U.S. stock futures were little changed on Wednesday ahead of key reports on the labor market, factory orders and the vast services sector and after a disappointing outlook from Procter & Gamble Co.
Procter & Gamble
Investors are on the lookout for more definitive signs of an economic turnaround from the July ADP private-sector employment report due at 8:15 a.m. (1215 GMT), two days before the release of the all-important government non-farm payrolls data for July.
The ADP report could dictate today's trading, said Peter Boockvar, equity strategist at Miller Tabak & Co in New York.
The matter now is whether we are going to go flat here to digest the overbought conditions, or we start to roll over again as a lot of good news is discounted.
The ADP data is expected to show U.S. employers cut 345,000 private-sector jobs in July, according to economists' median forecast, less than the 473,000 shed in June.
The Institute for Supply Management is scheduled to release its July report on the services sector at 10 a.m. (1400 GMT). According to a Reuters poll of economists, the ISM non-manufacturing index is forecast to rise to 48.0 from 47.0 the month before.
Also at 10 a.m. (1400 GMT), the U.S. Commerce Department releases June factory orders. Economists in a Reuters survey expect a fall of 1.0 percent month over month compared with a 1.2 percent rise in May.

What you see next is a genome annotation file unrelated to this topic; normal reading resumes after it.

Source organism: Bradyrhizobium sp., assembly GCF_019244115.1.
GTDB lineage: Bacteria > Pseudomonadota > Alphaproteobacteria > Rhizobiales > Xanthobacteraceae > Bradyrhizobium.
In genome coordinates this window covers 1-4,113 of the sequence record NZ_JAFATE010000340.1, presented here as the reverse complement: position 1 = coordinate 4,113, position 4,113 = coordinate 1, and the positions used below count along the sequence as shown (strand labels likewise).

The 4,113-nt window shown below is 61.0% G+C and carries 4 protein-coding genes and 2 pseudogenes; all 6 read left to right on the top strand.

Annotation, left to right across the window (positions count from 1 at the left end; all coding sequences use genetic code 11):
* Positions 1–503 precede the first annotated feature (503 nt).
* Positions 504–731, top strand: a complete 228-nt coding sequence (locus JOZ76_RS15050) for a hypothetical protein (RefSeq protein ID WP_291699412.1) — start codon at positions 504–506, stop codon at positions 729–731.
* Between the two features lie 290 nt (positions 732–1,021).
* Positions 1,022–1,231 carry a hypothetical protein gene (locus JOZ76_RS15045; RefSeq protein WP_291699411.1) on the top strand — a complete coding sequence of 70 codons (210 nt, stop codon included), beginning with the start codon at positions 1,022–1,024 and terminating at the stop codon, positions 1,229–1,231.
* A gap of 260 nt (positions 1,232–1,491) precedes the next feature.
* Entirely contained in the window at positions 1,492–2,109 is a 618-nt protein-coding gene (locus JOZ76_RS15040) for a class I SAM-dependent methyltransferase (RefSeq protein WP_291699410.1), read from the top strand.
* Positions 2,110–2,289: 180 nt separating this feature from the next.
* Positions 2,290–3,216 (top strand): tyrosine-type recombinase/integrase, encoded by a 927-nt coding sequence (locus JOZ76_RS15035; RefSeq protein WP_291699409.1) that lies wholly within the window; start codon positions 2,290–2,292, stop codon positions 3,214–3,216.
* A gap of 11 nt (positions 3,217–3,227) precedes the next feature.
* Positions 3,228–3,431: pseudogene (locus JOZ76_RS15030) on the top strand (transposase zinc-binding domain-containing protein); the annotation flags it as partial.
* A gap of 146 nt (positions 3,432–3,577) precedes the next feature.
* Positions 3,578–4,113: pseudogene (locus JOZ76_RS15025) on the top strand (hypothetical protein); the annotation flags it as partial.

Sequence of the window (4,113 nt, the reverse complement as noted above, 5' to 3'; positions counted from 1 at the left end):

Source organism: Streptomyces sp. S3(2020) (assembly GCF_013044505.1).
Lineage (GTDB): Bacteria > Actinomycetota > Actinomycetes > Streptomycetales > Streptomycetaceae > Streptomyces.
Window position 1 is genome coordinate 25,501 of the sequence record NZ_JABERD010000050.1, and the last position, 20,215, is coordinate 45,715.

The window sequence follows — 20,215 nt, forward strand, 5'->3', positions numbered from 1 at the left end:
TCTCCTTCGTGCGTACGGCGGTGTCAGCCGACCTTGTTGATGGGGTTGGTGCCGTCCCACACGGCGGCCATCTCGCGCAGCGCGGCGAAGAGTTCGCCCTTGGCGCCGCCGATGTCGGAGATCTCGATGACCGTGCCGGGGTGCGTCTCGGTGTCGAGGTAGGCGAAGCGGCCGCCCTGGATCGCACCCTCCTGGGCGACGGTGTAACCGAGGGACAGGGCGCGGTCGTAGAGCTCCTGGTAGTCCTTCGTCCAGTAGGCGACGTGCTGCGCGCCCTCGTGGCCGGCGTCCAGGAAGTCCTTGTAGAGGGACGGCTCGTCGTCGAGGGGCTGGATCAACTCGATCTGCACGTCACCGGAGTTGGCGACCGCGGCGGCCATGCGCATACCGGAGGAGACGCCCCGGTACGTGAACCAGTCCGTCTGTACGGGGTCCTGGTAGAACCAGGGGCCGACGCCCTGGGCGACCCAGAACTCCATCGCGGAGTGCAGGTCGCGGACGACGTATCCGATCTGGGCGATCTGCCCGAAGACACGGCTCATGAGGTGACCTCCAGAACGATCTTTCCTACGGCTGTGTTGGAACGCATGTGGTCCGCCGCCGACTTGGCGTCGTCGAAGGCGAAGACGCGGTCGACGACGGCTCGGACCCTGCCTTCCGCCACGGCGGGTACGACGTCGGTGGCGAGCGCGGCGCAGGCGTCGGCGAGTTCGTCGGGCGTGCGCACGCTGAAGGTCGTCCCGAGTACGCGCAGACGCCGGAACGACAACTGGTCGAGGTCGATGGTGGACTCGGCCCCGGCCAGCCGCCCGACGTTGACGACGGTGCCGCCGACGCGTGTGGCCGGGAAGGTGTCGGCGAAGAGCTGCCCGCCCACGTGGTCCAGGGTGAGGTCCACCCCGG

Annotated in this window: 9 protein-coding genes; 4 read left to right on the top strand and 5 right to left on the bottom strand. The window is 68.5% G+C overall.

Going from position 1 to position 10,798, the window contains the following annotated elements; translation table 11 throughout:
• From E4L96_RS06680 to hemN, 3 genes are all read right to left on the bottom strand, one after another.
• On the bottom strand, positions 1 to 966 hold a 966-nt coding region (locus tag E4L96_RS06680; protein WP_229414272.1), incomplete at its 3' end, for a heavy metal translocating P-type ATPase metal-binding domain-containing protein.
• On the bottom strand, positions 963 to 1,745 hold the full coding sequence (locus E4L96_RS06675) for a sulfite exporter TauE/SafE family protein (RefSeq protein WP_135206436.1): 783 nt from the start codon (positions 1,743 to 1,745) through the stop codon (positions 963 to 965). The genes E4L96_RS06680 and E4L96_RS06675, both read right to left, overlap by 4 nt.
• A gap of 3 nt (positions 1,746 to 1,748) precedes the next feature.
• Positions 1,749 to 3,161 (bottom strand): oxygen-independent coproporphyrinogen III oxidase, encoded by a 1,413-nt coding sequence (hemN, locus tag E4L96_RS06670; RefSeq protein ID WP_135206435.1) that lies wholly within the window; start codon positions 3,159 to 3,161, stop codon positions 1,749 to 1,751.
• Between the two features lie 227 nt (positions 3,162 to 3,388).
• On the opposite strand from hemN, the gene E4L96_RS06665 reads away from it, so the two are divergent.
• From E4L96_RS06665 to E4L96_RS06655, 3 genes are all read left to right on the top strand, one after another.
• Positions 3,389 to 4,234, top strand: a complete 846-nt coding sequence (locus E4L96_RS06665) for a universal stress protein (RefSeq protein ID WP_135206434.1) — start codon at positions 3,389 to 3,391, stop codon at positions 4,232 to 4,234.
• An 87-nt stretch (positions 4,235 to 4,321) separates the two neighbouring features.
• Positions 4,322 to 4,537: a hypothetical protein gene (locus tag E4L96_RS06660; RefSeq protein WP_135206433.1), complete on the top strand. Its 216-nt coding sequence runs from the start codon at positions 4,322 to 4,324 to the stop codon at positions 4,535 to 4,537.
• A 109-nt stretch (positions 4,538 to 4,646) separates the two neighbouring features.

S&P 500 futures shed 0.20 points and were below fair value, a formula that evaluates pricing by taking into account interest rates, dividends and time to expiration on the contract. Dow Jones industrial average futures rose 1 point, and Nasdaq 100 futures slipped 2.5 points.
Boockvar said the market was likely head higher, provided the data reaffirms the recent optimism that the recession is moderating.
In Tuesday's trading Wall Street extended gains in choppy trading, lifting the benchmark S&P 500 index <.SPX> to a fresh nine-month closing high. The tech-heavy Nasdaq scored its highest close since early October.
The S&P 500 is now up 48.7 percent since hitting a 12-year low on March 9.
(Reporting by Angela Moon and Ellis Mnyandu; Editing by Padraic Cassidy)